The problem for them is that they were resistant to re doing the recall and they've had to apologize and promise to work more closely with the consumer product safety commission. This is where you have to communicate openly, transparently and humbly about what went wrong. They've got to start on a path to rebuild trust by role modeling safety. You've had all these issues and incidents and people being killed. Safety has to be your brand manifesto, the rationale behind that: you've [Peleton] got to connect with people where they are now and really understand with empathy, what they're hearing and what they're feeling. My push to Peloton is to do it in an authentic way so that customers can tell their own stories of safety, spend time to gather the customer's story and their true struggles, their needs, their goals. So it's the customer or the consumer, absolutely and resolutely, has to be the hero of the story. So not the brand, it's about the customer. We've been trained as marketers to advocate for the brand. 

 

We need to sometimes unlearn that skill and understand deeply it's about truly listening with empathy, compassion and then inspire your, your audience.It's got to be through the lens of the customer. That's why I love helping marketers because we train them on how to tell stories that connect and inspire with the customers. We do that at CI squared and we actually start off by helping people learn how to listen. We've been given a brain, but not really instructions. So quieting the brain and just truly listening with empathy is key. We train our customers on how to build and tell stories that are relevant and resonate with the customer. And we teach you how to communicate more effectively with your colleagues and agencies to work more productively. And so I love doing that work. So Chris yep. You think we've made the case. You've made the case. I've made the case. Minter's made the case and it's proven, but there's still a contrarian view out there.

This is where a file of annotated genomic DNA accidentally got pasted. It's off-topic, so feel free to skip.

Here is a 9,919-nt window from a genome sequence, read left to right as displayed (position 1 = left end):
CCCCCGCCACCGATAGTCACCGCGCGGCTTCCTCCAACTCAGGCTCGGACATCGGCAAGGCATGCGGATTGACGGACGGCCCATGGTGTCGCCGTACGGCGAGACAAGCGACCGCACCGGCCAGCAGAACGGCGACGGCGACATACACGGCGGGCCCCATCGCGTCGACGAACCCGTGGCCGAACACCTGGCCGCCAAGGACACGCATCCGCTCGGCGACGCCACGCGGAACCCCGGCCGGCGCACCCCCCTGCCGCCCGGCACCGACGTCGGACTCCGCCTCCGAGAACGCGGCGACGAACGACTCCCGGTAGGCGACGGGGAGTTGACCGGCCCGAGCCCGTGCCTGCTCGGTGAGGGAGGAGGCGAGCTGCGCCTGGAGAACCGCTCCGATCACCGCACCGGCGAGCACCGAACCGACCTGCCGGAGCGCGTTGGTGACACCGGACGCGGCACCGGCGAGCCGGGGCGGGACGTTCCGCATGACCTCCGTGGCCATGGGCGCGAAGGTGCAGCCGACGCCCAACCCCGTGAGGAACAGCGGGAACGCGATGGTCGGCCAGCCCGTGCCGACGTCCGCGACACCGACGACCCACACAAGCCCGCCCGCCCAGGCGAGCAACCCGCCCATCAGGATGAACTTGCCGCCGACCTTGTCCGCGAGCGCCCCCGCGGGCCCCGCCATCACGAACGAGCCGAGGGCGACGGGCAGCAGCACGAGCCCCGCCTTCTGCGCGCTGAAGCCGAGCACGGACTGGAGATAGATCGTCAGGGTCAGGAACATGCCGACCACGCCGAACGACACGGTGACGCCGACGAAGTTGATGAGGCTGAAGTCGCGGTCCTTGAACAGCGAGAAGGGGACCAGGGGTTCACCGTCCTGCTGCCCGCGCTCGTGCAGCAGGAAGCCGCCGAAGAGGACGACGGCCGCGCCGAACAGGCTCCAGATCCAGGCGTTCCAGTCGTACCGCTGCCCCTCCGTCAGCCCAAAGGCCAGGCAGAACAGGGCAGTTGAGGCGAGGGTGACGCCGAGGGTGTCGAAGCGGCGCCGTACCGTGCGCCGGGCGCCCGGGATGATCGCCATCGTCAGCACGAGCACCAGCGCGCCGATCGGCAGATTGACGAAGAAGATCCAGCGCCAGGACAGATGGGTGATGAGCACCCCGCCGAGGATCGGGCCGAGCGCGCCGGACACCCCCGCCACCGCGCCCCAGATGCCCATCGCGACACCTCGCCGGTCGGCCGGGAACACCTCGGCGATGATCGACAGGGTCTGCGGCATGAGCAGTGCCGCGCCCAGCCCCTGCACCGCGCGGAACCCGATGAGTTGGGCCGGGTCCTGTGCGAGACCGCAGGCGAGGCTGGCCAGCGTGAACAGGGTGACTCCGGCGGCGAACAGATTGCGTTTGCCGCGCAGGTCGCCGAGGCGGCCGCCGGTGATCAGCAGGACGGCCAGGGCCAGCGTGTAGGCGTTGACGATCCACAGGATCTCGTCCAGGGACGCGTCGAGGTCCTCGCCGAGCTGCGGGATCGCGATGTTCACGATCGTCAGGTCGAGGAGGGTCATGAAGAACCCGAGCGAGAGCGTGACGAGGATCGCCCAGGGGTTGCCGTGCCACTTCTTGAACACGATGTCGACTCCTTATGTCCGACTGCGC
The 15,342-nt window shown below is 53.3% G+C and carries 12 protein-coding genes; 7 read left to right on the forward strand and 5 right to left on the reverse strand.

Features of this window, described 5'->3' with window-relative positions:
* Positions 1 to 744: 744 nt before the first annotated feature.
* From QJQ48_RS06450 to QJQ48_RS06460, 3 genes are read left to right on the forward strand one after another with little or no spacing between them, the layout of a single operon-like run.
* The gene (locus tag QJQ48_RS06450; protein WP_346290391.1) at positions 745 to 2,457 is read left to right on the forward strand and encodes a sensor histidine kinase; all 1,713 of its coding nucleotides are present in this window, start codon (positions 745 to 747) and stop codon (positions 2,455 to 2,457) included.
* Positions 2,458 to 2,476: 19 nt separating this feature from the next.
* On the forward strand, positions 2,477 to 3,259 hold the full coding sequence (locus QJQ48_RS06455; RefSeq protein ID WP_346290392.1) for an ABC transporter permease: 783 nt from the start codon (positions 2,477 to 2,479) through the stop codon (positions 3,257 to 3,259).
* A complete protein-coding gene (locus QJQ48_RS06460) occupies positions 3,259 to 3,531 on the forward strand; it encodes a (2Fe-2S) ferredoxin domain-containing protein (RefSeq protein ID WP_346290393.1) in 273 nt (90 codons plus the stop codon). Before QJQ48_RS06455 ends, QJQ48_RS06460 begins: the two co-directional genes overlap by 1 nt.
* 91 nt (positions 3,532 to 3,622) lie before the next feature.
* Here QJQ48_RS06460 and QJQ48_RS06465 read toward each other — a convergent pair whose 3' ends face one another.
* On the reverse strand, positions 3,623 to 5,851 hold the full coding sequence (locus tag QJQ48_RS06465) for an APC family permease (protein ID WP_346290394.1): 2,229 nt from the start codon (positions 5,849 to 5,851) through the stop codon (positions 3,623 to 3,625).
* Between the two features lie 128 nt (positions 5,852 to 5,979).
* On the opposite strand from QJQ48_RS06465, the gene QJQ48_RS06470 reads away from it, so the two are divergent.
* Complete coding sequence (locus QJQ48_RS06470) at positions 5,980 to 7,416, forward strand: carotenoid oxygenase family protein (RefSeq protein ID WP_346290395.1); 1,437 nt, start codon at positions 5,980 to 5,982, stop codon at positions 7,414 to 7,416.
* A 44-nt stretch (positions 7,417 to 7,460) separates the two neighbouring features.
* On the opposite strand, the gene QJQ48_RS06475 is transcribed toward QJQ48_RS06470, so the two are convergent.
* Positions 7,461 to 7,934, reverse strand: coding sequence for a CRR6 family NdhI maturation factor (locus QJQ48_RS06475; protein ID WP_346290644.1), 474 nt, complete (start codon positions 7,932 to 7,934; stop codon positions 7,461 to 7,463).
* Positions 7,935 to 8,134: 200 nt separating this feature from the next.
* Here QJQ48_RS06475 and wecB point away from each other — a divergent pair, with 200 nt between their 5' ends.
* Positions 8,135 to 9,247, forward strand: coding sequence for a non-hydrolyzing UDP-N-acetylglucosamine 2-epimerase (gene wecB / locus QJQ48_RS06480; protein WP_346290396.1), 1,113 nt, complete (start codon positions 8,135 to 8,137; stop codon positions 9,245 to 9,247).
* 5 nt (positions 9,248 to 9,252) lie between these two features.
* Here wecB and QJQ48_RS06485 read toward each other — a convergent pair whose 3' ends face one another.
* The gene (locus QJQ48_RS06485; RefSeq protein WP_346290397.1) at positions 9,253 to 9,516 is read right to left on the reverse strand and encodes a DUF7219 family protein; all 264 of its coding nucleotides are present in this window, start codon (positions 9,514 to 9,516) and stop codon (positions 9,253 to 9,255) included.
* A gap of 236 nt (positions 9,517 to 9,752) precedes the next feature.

In my, not so humble opinion, the CMO of Yum brands, I think KFC's one of the brands he's responsible for, Ken Meunch. He makes an out of touch argument, that brand purpose is not marketing and says marketers shouldn't use purpose as a way of defining their brand or marketing it. For me, you'll never truly connect with your employees or your audiences, or understand, or even inspire your employees and customers. If you limit the sole role of marketing, ie the job of marketers or the purpose of mine is to make money. That's just so limiting. Legacy brands can't ignore purpose and stand idly by as their customers and  stakeholders wish to challenge  brands and startups that shape and share better stories. So,  my recommendation to Ken at  Yum brands, the CMO there is just research the B corporations like Ben and Jerry's or BrewDog, Saxbys is a coffee chain and in the US Patagonia there's inspiration and evidence of what the thriving, modern business and what marketing world is becoming. There's just so much evidence at an abundance of evidence that the purpose matters.

 

CHRIS:

A lot of work that I'm doing with the startup and scale-up community, is working with tech companies as well. They sort of say “how does this apply to me?” I produce the software for business use. Actually it does apply because there is an angle that is important from a personal perspective. So recycling technology, for instance, trying to create a lower carbon footprint by actually finding ways to recycle  technology, I think is a good example of someone that I'm working with at the moment. Again, that's where I get my passion from. That's my 'why', it's understanding that you don't have to have an army of resources or multi-millions of the bank. You can make this work if you look for it.